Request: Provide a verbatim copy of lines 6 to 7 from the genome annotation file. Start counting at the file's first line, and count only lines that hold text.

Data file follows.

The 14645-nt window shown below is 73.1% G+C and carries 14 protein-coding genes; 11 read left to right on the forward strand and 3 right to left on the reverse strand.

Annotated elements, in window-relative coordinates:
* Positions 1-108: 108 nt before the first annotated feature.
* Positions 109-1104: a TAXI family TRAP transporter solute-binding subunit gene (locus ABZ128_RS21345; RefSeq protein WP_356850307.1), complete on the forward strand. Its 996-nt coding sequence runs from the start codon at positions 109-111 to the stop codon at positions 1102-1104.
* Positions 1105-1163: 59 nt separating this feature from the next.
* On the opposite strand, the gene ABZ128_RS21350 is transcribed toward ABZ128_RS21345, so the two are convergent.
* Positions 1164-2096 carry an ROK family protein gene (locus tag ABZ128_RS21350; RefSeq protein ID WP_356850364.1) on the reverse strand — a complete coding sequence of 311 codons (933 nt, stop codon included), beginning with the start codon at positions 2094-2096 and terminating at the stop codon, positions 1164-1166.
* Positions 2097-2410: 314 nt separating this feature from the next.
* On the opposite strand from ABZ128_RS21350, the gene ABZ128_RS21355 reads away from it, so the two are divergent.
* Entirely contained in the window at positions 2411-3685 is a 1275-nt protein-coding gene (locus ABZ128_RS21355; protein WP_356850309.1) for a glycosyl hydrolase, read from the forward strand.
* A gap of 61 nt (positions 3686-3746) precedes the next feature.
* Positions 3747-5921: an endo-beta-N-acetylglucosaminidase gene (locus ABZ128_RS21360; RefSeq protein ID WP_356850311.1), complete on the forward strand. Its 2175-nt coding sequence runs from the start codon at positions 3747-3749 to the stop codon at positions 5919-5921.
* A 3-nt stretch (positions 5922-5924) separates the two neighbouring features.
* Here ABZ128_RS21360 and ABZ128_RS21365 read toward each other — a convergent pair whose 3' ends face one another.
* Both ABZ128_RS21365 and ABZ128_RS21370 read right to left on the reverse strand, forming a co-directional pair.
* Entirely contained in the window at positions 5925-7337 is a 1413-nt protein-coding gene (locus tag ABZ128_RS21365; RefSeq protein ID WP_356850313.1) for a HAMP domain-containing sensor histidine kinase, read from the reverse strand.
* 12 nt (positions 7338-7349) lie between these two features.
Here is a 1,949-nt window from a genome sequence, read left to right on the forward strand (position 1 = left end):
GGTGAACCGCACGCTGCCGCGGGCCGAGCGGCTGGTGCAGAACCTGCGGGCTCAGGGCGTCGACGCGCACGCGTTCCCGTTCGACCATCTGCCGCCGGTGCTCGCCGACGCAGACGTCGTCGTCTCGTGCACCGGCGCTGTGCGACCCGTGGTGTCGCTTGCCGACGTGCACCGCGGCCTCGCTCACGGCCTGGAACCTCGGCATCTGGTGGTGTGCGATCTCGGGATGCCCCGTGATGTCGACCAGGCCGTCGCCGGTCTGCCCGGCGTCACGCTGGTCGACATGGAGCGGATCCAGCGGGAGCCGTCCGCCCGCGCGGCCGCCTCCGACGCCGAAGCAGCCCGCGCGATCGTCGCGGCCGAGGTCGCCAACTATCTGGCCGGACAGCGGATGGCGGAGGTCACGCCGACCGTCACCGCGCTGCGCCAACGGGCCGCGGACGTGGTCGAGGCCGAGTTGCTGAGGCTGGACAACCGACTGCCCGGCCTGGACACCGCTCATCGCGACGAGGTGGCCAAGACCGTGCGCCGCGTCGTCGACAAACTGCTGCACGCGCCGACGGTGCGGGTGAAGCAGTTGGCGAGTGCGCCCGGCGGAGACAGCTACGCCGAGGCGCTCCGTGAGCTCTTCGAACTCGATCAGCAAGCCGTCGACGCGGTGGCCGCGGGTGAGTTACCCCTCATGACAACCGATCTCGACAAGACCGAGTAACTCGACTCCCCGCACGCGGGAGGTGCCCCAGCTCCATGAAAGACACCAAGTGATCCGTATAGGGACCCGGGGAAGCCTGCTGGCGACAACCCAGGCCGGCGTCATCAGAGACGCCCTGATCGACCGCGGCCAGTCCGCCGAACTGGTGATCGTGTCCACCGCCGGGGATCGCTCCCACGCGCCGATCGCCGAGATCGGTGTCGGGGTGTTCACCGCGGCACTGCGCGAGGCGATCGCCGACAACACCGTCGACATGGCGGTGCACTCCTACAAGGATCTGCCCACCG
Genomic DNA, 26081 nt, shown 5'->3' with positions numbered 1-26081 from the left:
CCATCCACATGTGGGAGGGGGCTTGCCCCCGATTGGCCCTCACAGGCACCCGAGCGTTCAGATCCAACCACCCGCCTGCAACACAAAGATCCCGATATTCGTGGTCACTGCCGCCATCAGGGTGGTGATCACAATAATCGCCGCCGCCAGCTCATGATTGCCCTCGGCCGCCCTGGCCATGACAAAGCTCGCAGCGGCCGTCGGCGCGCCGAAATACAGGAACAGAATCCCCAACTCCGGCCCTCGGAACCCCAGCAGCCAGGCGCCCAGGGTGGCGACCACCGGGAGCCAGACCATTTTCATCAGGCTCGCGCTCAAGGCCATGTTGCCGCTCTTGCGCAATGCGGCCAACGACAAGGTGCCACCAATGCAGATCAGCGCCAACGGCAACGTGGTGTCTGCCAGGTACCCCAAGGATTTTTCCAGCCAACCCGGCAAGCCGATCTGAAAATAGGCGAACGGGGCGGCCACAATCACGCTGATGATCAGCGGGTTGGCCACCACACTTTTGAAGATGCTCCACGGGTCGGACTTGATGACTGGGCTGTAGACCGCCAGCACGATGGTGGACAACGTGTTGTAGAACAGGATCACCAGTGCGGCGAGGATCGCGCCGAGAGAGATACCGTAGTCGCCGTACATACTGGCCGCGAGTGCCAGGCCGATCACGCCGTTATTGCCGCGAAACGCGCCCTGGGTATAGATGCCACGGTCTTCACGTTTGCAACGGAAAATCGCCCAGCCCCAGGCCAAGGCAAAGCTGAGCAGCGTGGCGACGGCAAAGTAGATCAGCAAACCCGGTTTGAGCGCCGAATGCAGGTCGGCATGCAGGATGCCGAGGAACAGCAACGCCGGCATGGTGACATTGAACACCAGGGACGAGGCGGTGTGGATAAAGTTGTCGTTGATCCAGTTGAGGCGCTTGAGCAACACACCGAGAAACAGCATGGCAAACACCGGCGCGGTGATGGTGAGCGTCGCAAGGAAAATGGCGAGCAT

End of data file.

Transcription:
* On the opposite strand, the gene ABZ128_RS21350 is transcribed toward ABZ128_RS21345, so the two are convergent.
* Positions 1164-2096 carry an ROK family protein gene (locus tag ABZ128_RS21350; RefSeq protein ID WP_356850364.1) on the reverse strand — a complete coding sequence of 311 codons (933 nt, stop codon included), beginning with the start codon at positions 2094-2096 and terminating at the stop codon, positions 1164-1166.